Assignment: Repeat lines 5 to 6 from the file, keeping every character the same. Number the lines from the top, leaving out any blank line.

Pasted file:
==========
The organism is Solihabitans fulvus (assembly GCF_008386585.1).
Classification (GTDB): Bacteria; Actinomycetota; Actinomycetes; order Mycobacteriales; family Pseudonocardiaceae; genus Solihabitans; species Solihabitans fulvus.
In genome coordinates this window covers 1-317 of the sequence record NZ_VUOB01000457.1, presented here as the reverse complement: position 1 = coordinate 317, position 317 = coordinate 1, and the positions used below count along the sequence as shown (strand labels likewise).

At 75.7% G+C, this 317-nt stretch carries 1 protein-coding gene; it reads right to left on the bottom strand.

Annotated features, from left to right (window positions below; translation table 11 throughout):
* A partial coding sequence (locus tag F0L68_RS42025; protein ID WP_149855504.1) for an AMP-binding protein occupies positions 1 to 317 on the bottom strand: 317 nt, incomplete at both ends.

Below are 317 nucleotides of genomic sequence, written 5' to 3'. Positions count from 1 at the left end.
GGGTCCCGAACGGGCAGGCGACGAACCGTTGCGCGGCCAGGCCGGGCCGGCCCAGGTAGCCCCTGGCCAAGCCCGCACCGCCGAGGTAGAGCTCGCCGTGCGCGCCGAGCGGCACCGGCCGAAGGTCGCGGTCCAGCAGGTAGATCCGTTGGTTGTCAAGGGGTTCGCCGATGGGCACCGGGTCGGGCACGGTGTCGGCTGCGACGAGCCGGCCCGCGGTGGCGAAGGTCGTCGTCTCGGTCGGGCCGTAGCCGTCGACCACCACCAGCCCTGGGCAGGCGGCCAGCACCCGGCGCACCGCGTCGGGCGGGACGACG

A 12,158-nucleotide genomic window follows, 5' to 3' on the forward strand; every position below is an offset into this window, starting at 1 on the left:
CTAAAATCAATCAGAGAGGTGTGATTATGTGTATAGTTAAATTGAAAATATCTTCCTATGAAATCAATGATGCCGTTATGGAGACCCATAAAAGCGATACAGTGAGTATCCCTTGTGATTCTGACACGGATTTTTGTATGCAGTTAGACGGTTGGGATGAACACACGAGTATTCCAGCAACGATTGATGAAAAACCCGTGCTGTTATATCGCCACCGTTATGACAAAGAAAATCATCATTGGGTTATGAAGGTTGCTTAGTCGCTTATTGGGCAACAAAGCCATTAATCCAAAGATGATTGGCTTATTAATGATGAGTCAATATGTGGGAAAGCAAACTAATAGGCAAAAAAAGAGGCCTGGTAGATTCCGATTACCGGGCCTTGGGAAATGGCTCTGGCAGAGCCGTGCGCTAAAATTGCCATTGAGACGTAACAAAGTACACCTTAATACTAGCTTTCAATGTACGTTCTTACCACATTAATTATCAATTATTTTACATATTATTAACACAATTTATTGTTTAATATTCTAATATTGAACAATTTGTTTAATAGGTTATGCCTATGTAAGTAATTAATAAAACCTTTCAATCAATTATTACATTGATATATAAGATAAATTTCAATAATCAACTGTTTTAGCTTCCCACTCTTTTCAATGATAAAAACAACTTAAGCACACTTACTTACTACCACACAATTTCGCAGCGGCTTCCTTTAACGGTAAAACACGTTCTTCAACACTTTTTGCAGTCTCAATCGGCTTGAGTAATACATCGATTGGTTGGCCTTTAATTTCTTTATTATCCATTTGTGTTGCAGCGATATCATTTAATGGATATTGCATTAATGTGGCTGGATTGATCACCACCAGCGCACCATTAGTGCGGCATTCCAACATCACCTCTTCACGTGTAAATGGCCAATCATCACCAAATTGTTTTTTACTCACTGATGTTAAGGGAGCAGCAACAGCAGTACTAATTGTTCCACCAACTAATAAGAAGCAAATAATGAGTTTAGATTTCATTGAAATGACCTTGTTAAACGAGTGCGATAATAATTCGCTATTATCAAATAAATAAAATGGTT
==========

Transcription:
Annotated features, from left to right (window positions below; translation table 11 throughout):
* A partial coding sequence (locus tag F0L68_RS42025; protein ID WP_149855504.1) for an AMP-binding protein occupies positions 1 to 317 on the bottom strand: 317 nt, incomplete at both ends.